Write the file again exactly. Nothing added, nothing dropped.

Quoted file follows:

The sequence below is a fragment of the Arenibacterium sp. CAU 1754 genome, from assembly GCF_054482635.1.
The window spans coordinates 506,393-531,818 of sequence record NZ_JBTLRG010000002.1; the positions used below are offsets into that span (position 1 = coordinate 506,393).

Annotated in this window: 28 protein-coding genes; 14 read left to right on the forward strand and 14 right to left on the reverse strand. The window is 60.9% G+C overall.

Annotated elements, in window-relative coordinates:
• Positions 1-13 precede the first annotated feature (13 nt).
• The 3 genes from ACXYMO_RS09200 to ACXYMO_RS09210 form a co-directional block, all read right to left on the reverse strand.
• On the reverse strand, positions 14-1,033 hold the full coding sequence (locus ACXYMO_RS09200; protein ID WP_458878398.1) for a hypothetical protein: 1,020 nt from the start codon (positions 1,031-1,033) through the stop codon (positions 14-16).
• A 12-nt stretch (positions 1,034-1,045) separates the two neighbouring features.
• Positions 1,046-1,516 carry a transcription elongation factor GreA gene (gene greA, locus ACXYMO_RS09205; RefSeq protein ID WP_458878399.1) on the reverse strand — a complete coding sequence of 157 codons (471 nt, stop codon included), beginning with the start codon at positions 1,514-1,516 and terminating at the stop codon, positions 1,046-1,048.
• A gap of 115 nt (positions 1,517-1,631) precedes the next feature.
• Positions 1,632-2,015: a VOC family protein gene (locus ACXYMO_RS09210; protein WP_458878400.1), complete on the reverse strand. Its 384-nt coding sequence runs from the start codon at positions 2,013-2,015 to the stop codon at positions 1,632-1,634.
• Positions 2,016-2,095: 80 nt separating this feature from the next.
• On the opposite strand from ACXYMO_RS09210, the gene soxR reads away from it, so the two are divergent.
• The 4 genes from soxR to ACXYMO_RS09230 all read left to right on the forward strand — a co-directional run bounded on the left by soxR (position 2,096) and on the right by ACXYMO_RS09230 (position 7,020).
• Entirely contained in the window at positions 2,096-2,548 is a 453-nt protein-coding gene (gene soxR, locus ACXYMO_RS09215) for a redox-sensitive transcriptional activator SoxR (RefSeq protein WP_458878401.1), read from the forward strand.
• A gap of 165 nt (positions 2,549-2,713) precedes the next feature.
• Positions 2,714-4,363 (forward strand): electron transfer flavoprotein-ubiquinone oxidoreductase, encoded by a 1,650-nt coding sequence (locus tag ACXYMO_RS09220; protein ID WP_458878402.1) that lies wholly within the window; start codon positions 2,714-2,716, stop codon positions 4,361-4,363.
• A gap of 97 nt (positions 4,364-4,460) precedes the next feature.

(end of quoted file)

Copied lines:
The sequence below is a fragment of the Arenibacterium sp. CAU 1754 genome, from assembly GCF_054482635.1.
The window spans coordinates 506,393-531,818 of sequence record NZ_JBTLRG010000002.1; the positions used below are offsets into that span (position 1 = coordinate 506,393).

Annotated in this window: 28 protein-coding genes; 14 read left to right on the forward strand and 14 right to left on the reverse strand. The window is 60.9% G+C overall.

Annotated elements, in window-relative coordinates:
• Positions 1-13 precede the first annotated feature (13 nt).
• The 3 genes from ACXYMO_RS09200 to ACXYMO_RS09210 form a co-directional block, all read right to left on the reverse strand.
• On the reverse strand, positions 14-1,033 hold the full coding sequence (locus ACXYMO_RS09200; protein ID WP_458878398.1) for a hypothetical protein: 1,020 nt from the start codon (positions 1,031-1,033) through the stop codon (positions 14-16).
• A 12-nt stretch (positions 1,034-1,045) separates the two neighbouring features.
• Positions 1,046-1,516 carry a transcription elongation factor GreA gene (gene greA, locus ACXYMO_RS09205; RefSeq protein ID WP_458878399.1) on the reverse strand — a complete coding sequence of 157 codons (471 nt, stop codon included), beginning with the start codon at positions 1,514-1,516 and terminating at the stop codon, positions 1,046-1,048.
• A gap of 115 nt (positions 1,517-1,631) precedes the next feature.
• Positions 1,632-2,015: a VOC family protein gene (locus ACXYMO_RS09210; protein WP_458878400.1), complete on the reverse strand. Its 384-nt coding sequence runs from the start codon at positions 2,013-2,015 to the stop codon at positions 1,632-1,634.
• Positions 2,016-2,095: 80 nt separating this feature from the next.
• On the opposite strand from ACXYMO_RS09210, the gene soxR reads away from it, so the two are divergent.
• The 4 genes from soxR to ACXYMO_RS09230 all read left to right on the forward strand — a co-directional run bounded on the left by soxR (position 2,096) and on the right by ACXYMO_RS09230 (position 7,020).
• Entirely contained in the window at positions 2,096-2,548 is a 453-nt protein-coding gene (gene soxR, locus ACXYMO_RS09215) for a redox-sensitive transcriptional activator SoxR (RefSeq protein WP_458878401.1), read from the forward strand.
• A gap of 165 nt (positions 2,549-2,713) precedes the next feature.
• Positions 2,714-4,363 (forward strand): electron transfer flavoprotein-ubiquinone oxidoreductase, encoded by a 1,650-nt coding sequence (locus tag ACXYMO_RS09220; protein ID WP_458878402.1) that lies wholly within the window; start codon positions 2,714-2,716, stop codon positions 4,361-4,363.
• A gap of 97 nt (positions 4,364-4,460) precedes the next feature.